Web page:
World leaders react to death of Israeli founding father Shimon Peres
The messy and chaotic world of Israeli politics tends to cycle through politicians and parties quickly. But Shimon Peres remained a key figure on that scene for six decades and leaves a powerful legacy.
Peres, who died Wednesday at 93, served as Israel’s prime minister in the 1980s, president from 2007- 2014, parliamentary opposition leader, and in a host of other jobs over a 60-plus-year political career. He essentially started Israel’s nuclear program in the 1950s, and helped draft the Oslo Accords with the Palestinians in the early 1990s, for which he earned a shared Nobel Peace Prize.
Though his political beliefs — namely his dogged support for a two-state solution to the decades-old Israeli-Palestinian conflict — have fallen out of favor in Israel in recent years, Peres was one of the country’s most popular politicians. And among the global elite and diplomatic class, statements commemorating Peres have been pouring in from all quarters, including from President Obama.
“There are few people who we share this world with who change the course of human history, not just through their role in human events, but because they expand our moral imagination and force us to expect more of ourselves,” Obama said in a release. “My friend Shimon was one of those people.”
— Hillary Clinton (@HillaryClinton) September 28, 2016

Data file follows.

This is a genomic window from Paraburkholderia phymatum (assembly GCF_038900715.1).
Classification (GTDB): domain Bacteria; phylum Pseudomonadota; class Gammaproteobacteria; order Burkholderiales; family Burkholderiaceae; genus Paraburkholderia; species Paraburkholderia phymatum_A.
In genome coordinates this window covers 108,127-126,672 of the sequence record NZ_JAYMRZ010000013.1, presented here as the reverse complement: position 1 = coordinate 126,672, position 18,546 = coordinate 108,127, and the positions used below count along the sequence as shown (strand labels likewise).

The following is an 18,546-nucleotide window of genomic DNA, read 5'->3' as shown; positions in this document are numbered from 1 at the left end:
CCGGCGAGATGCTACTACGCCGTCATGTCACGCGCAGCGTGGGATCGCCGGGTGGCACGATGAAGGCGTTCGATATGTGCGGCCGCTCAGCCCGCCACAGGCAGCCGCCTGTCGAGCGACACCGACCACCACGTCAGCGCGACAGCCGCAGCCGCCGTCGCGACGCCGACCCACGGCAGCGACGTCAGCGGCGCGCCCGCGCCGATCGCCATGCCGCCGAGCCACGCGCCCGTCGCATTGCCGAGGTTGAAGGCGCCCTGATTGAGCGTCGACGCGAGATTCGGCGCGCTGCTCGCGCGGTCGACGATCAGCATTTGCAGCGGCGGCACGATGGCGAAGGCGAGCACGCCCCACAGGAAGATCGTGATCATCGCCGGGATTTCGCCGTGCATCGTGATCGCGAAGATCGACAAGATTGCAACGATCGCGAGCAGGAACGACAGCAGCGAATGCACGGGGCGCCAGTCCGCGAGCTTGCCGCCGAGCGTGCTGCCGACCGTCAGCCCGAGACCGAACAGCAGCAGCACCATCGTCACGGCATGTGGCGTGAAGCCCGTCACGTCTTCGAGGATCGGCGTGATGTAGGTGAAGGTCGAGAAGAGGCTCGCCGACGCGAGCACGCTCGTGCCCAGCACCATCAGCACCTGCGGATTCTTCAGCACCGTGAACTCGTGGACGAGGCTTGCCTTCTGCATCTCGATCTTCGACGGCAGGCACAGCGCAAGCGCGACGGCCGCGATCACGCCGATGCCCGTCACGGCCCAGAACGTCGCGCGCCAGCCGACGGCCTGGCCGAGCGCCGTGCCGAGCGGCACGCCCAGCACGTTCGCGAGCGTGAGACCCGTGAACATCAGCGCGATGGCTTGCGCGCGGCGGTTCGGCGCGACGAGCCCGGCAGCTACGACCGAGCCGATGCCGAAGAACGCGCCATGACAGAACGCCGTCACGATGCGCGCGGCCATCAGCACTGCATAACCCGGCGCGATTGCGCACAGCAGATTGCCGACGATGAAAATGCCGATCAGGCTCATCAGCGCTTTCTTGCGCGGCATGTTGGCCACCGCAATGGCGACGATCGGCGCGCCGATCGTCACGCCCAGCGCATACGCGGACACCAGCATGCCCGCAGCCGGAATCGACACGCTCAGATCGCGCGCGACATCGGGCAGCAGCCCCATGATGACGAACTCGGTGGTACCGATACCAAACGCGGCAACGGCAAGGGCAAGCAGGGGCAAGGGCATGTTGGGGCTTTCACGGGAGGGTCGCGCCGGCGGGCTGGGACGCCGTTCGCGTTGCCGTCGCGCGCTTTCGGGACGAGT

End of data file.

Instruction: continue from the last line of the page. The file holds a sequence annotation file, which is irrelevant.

“He was a warrior who helped secure Israel against its adversaries and a peacemaker who knew, as he liked to say, that there are no hopeless situations, only hopeless people,” National Security Advisor Susan Rice added in a statement of her own.
Though Peres was a more complicated figure than many of the gushing eulogies might suggest — late in his career, he denied the Armenian genocide, for instance — he drew respect from his Palestinian counterparts.
Shimon Peres was, above all, a man of peace. My deepest condolences to his loved ones and to the people of Israel on his passing.
— Justin Trudeau (@JustinTrudeau) September 28, 2016
Palestine Authority leader Mahmoud Abbas reportedly sent a letter of condolence to Peres’ family, and a PA delegation “may attend Peres’ funeral” with the family’s blessing.
The funeral is set to take place on Friday in Jerusalem at Har Herzl, a hilltop cemetery where the majority of Israel’s civic leaders are buried. Peres’s grave will be next to that of Yitzhak Rabin. Rabin was an Israeli Prime Minister assassinated in the 1990s and one of Peres’s longtime political rivals in the Labor Party.